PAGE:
Hungary High Court Rules Against New Religion Restriction

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  • Viktor Orban
    (Photo: Reuters/Laszlo Balogh)
    Hungary's Prime Minister-elect and Fidesz party Chairman Viktor Orban attends the launch of a photo book in Budapest by Hungarian photographer Burger Barna April 29, 2010. The book documents Orban's ascent to power.
By Sami K. Martin, Christian Post Reporter
December 19, 2011|4:54 pm

Hungary’s Constitutional Court has ruled against Prime Minister Viktor Orban’s proposal to require that new churches and religious organizations gain approval from Parliament.

The proposal is part of a new constitution passed by Orban’s regime after his election in April 2010. It would name 14 churches and synagogues as official Hungarian places of worship, while requiring any other religious groups to obtain approval from two-thirds of Parliament.

Orban passed a new constitution in July that will cause dramatic changes, including the change of Hungary’s name from the Republic of Hungary to Hungary, according to the U.S. State Department.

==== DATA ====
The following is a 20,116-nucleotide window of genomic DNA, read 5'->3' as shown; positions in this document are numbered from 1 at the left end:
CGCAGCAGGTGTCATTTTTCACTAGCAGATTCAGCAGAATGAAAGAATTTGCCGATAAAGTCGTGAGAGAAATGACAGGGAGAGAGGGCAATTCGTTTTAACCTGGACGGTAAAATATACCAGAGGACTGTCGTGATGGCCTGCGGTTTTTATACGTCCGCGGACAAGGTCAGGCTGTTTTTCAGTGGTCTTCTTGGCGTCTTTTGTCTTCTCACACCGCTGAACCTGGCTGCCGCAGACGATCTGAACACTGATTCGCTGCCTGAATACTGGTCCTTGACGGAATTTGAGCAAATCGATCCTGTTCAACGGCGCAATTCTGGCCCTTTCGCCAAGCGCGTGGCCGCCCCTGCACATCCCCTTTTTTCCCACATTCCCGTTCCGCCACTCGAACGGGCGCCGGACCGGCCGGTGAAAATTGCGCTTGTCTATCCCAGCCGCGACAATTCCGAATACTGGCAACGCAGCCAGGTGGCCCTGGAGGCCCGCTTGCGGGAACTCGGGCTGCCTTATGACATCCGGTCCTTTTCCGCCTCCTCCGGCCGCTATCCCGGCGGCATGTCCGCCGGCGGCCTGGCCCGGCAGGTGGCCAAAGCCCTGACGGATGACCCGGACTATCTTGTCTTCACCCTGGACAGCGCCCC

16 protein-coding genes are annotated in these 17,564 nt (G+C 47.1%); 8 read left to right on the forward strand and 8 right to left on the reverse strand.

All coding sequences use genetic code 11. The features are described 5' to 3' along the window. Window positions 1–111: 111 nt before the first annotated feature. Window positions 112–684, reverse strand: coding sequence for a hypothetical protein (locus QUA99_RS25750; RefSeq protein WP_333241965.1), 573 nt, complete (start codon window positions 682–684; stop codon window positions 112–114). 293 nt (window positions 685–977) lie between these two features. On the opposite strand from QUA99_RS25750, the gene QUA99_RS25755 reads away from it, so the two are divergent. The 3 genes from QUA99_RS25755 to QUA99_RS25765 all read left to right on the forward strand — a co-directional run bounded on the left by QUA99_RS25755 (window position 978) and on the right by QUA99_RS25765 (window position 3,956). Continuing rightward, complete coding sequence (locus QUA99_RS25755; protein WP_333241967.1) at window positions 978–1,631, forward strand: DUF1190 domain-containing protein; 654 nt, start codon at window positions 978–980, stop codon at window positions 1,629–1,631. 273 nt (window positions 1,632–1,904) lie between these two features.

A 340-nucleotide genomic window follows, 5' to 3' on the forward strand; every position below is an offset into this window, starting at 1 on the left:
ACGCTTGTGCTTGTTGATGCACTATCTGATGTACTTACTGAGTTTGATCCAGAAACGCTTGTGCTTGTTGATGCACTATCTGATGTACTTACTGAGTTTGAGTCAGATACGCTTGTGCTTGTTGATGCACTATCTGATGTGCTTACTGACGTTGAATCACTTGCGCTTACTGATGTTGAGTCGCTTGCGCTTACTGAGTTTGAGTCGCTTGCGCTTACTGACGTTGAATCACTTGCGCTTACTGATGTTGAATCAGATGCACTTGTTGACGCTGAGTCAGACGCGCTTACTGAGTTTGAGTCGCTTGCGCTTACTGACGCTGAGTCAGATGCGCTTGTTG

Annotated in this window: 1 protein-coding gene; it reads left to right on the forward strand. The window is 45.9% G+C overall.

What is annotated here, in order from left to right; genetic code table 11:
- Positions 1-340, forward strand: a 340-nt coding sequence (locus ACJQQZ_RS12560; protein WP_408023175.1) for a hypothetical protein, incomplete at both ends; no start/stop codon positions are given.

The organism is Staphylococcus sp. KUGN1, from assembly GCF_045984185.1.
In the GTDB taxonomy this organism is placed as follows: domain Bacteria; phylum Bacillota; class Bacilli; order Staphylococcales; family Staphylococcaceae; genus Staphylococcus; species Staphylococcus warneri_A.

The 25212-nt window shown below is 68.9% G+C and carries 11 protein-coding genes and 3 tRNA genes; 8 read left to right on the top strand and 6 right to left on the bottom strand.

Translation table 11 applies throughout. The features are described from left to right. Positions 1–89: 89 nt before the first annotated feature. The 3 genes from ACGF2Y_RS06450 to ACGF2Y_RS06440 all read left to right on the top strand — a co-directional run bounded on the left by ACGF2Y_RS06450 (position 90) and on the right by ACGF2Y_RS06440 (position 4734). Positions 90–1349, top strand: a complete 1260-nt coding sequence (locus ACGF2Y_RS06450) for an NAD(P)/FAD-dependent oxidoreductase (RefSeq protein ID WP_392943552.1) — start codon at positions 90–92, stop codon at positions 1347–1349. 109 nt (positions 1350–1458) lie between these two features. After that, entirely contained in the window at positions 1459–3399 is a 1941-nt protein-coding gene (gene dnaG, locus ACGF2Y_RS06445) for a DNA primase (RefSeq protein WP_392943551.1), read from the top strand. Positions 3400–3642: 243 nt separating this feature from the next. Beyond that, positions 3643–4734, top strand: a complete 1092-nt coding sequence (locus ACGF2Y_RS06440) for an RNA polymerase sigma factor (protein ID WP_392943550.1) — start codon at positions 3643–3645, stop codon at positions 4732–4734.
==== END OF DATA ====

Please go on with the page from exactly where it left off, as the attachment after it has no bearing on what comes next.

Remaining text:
The new constitution also calls for a significant reduction in the amount of elected representatives and references Christianity as helping “preserve the nation.” Roman Catholicism is the religion of the majority in Hungary, but many feel that Orban’s regime neglects the religious minorities.

Thirteen U.S. Congressmen sent a letter to the Prime Minister’s office stating that they “hope that Hungary will remain committed to the protection of fundamental rights and freedoms, including freedom of conscience and religion.”

They also voiced the fear that the new law “will inevitably result in discrimination against minority religious groups” and called for it to be re-examined.

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Hungary has a wide variety of religious groups, including Roma, Jewish and Hare Krishna traditions. Members of Hare Krishna gathered in Budapest in protest of the new religious law, according to The Washington Post.

Bence Retvari, an official at the Hungarian Ministry of Public Administration and Justice, told the Associated Press: “Neither communities nor individuals are under any constraints in the practice of their religion in Hungary.”

He added, “The real objective of this law is to regularize the system of state subsidies and tax benefits, which was being abused. We did not want to alter Hungary’s varied religious life.”

The new constitution will take effect on Jan. 1, 2012.

 

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